November 5, 2010

Book Review: "Lucky Stars" by Sarah Baker

Book Description:  From their first iconic pairing in 7th Heaven (1927) and in eleven films that followed, Janet Gaynor and Charles Farrell created an unparalleled cinematic romance. Their partnership was so utterly complete that in the minds and hearts of their adoring public, they were as one. Even though both enjoyed successful solo careers-Janet Gaynor won the first Best Actress Oscar and played Vicki Lester in the original A Star Is Born (1937) and Charles Farrell enjoyed a successful television career, playing Vern Albright on My Little Margie-their work as a team stood out. Even decades after their onscreen partnership ended, any mention of Gaynor in the press merited a mention of Farrell, and vice-versa. Behind the camera, Gaynor and Farrell carried on a secret romance that lasted from their first meeting in 1926 until Gaynor's first marriage in 1929. Supporting and encouraging each other's lives beyond Hollywood, they were able to maintain a mellow friendship that lasted their entire lives. Drawing upon previously unpublished interviews with Charles Farrell and Janet Gaynor, formal interviews with family and friends who knew them best, and meticulous archival research, author Sarah Baker details the fascinating behind the scenes story of the greatest romantic team of all time. The book includes a detailed filmography and is lavishly illustrated with over 100 photographs, many from Charles Farrell's estate. Includes a foreword by director Allison Anders (Grace of My Heart, Things Behind the Sun). (from Amazon)

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Article first published as Book Review: Lucky Stars: Janet Gaynor and Charles Farrell by Sarah Baker on Blogcritics.

Actress Janet Gaynor once said of her frequent co-star and one-time love interest Charles Farrell “There will never be another love couple like Janet Gaynor and Charles Farrell” and after reading Lucky Stars, I am most inclined to agree.


As much of a devout lover of old Hollywood and especially movies from the 1930s as I am, I feel somewhat ashamed to admit that I have never seen a Janet Gaynor/Charles Farrell movie. In fact, before picking up this book, I had no idea how very popular the duo were in the late 1920s/early 1930s - - a sad statement on how many of the silent screen stars and teams have largely been forgotten. I knew Ms. Gaynor from her wonderful performance in A Star is Born but have never seen her Academy Award winning performances (the first best actress winner) in Sunrise, Seventh Heaven and Street Angel (the first ceremony in 1929 was for films from 1927 and 1928). Additionally, I knew of Mr. Farrell from his 1950s television work but have never seen one of his films when he was a matinee idol. Lucky Stars does a solid job of delving deep into both actors’ backgrounds, showcasing not only their decades long careers and star-making roles but their (at times) flawed human sides of their personal lives.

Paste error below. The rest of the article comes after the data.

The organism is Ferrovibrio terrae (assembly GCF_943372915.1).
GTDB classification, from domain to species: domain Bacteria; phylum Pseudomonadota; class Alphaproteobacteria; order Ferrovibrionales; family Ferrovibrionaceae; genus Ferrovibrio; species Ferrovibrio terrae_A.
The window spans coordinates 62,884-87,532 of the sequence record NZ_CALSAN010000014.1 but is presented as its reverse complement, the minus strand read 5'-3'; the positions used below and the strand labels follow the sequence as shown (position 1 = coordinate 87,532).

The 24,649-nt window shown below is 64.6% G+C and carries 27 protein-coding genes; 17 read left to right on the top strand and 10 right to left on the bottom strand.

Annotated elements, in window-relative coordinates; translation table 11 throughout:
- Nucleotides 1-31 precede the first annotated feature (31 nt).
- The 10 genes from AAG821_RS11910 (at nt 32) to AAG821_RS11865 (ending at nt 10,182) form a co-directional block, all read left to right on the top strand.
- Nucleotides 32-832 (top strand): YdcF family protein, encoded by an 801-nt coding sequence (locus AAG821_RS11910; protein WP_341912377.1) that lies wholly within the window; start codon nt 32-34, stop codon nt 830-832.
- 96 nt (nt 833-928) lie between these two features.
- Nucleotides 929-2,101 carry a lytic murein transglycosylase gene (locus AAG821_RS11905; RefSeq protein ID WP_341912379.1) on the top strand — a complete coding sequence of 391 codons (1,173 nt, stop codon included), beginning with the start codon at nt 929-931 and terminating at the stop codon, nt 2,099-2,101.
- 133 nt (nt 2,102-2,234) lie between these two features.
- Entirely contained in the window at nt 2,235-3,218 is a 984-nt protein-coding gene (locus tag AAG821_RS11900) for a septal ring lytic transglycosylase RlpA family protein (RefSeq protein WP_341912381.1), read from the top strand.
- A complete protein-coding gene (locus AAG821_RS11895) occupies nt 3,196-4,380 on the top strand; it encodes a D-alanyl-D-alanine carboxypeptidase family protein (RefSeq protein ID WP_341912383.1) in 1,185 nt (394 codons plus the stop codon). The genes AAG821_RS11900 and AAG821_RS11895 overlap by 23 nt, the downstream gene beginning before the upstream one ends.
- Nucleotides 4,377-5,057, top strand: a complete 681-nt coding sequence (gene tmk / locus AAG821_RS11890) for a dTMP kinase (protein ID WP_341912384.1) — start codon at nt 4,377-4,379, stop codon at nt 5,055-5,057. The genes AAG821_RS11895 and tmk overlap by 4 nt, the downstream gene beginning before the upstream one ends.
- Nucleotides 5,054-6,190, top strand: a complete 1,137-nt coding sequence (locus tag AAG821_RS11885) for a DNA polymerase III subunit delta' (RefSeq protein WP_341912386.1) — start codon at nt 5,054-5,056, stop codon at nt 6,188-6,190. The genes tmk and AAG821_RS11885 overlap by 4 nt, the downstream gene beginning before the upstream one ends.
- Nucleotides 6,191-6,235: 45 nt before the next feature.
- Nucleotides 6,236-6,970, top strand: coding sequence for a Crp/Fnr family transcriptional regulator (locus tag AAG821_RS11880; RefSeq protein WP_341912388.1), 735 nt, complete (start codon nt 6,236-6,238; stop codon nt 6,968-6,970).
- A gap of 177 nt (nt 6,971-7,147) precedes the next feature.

Author Sarah Baker does a wonderful job in bringing Charlie and Janet to life, using interviews with family and friends, archives, libraries, historians and documents from Gaynor’s and Farrell’s own personal files. The result is a splendid dual biography which will leave the reader in no doubt as to why movie audiences took so strongly to Gaynor and Farrell. Ms. Baker leaves out the gossipy speculation and rumors that are found in many biographies but does address some of the speculation on sexual orientation that has dogged both Farrell and Gaynor throughout the years . She does so with straightforwardness and without an ounce of sensationalism.

I did wish that there was more on Gaynor’s marriage to designer Adrian and I would have loved to have seen pictures of their marital homes which certainly would have been a visual feast given both Adrian’s and Janet’s love of fashion and art.  However, I was gratified to learn that Janet was no shrinking violet and a woman very much ahead of her time. 

In the end, you will walk away from Lucky Stars feeling as if Charlie and Janet are friends, as if you know them personally. I was left with admiration at both of their careers, as well as a sadness that their real life love story, like so many movie plotlines, was left unrequited. It is a great joy to know that Charlie and Janet are forever captured and saved on film, for many generations to enjoy and treasure. I know that Lucky Stars has given me a desire and a passion to find these films myself and, as movie audiences of the 1920s and 1930s did, fall in love with the incomparable team of Farrell and Gaynor.

Lucky Stars is available for purchase now at major booksellers, including Amazon.  I am an Amazon affiliate. If you make a purchase through my link, I will receive a small commission. 

For more information on author Sarah Baker, please visit her website

Review copy of this book provided by the author in exchange for a fair and honest review. In no way did the provision of the book affect the outcome of my review.





2 comments:

Juju at Tales of Whimsy.com said...

Breathtaking cover.

miss cindy :) said...

This sounds like a nice read, great review :)